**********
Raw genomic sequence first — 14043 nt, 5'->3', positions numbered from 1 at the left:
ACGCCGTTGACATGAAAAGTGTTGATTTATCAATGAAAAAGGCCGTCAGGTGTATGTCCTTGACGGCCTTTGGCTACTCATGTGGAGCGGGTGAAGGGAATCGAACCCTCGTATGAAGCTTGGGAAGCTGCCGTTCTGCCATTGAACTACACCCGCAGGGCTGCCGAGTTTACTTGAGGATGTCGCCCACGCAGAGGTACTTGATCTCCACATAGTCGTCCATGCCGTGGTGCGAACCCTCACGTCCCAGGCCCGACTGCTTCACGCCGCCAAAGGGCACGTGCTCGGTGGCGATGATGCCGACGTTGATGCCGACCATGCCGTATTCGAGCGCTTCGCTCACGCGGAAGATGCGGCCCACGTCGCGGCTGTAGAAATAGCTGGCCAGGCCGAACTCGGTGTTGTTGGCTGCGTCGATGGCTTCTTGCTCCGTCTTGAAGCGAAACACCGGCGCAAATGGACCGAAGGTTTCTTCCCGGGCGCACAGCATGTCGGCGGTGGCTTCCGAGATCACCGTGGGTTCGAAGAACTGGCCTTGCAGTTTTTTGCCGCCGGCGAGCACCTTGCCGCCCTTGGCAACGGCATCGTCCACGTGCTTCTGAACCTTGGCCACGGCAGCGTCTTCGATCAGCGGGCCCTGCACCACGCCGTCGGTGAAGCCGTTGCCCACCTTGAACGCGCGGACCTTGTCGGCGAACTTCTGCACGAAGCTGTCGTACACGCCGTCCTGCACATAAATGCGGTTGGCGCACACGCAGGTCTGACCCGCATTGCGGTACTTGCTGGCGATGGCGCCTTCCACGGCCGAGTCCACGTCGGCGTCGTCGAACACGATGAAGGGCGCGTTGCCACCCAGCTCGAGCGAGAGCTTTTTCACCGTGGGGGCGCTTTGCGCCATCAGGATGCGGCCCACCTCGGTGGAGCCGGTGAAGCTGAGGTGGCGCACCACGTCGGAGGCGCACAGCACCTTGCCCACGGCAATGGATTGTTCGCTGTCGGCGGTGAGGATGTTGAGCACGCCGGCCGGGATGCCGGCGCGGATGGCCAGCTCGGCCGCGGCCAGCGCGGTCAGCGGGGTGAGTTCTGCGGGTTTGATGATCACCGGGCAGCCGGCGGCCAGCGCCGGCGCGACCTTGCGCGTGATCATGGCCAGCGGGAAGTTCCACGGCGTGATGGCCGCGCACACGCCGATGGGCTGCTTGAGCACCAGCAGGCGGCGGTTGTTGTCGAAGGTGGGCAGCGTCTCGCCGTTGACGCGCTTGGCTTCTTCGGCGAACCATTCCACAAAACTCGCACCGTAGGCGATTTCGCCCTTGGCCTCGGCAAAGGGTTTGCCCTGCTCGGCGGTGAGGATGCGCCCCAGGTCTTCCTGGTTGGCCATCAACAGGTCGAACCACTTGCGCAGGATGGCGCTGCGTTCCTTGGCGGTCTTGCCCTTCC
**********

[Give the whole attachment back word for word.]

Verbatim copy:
Raw genomic sequence first — 14043 nt, 5'->3', positions numbered from 1 at the left:
ACGCCGTTGACATGAAAAGTGTTGATTTATCAATGAAAAAGGCCGTCAGGTGTATGTCCTTGACGGCCTTTGGCTACTCATGTGGAGCGGGTGAAGGGAATCGAACCCTCGTATGAAGCTTGGGAAGCTGCCGTTCTGCCATTGAACTACACCCGCAGGGCTGCCGAGTTTACTTGAGGATGTCGCCCACGCAGAGGTACTTGATCTCCACATAGTCGTCCATGCCGTGGTGCGAACCCTCACGTCCCAGGCCCGACTGCTTCACGCCGCCAAAGGGCACGTGCTCGGTGGCGATGATGCCGACGTTGATGCCGACCATGCCGTATTCGAGCGCTTCGCTCACGCGGAAGATGCGGCCCACGTCGCGGCTGTAGAAATAGCTGGCCAGGCCGAACTCGGTGTTGTTGGCTGCGTCGATGGCTTCTTGCTCCGTCTTGAAGCGAAACACCGGCGCAAATGGACCGAAGGTTTCTTCCCGGGCGCACAGCATGTCGGCGGTGGCTTCCGAGATCACCGTGGGTTCGAAGAACTGGCCTTGCAGTTTTTTGCCGCCGGCGAGCACCTTGCCGCCCTTGGCAACGGCATCGTCCACGTGCTTCTGAACCTTGGCCACGGCAGCGTCTTCGATCAGCGGGCCCTGCACCACGCCGTCGGTGAAGCCGTTGCCCACCTTGAACGCGCGGACCTTGTCGGCGAACTTCTGCACGAAGCTGTCGTACACGCCGTCCTGCACATAAATGCGGTTGGCGCACACGCAGGTCTGACCCGCATTGCGGTACTTGCTGGCGATGGCGCCTTCCACGGCCGAGTCCACGTCGGCGTCGTCGAACACGATGAAGGGCGCGTTGCCACCCAGCTCGAGCGAGAGCTTTTTCACCGTGGGGGCGCTTTGCGCCATCAGGATGCGGCCCACCTCGGTGGAGCCGGTGAAGCTGAGGTGGCGCACCACGTCGGAGGCGCACAGCACCTTGCCCACGGCAATGGATTGTTCGCTGTCGGCGGTGAGGATGTTGAGCACGCCGGCCGGGATGCCGGCGCGGATGGCCAGCTCGGCCGCGGCCAGCGCGGTCAGCGGGGTGAGTTCTGCGGGTTTGATGATCACCGGGCAGCCGGCGGCCAGCGCCGGCGCGACCTTGCGCGTGATCATGGCCAGCGGGAAGTTCCACGGCGTGATGGCCGCGCACACGCCGATGGGCTGCTTGAGCACCAGCAGGCGGCGGTTGTTGTCGAAGGTGGGCAGCGTCTCGCCGTTGACGCGCTTGGCTTCTTCGGCGAACCATTCCACAAAACTCGCACCGTAGGCGATTTCGCCCTTGGCCTCGGCAAAGGGTTTGCCCTGCTCGGCGGTGAGGATGCGCCCCAGGTCTTCCTGGTTGGCCATCAACAGGTCGAACCACTTGCGCAGGATGGCGCTGCGTTCCTTGGCGGTCTTGCCCTTCC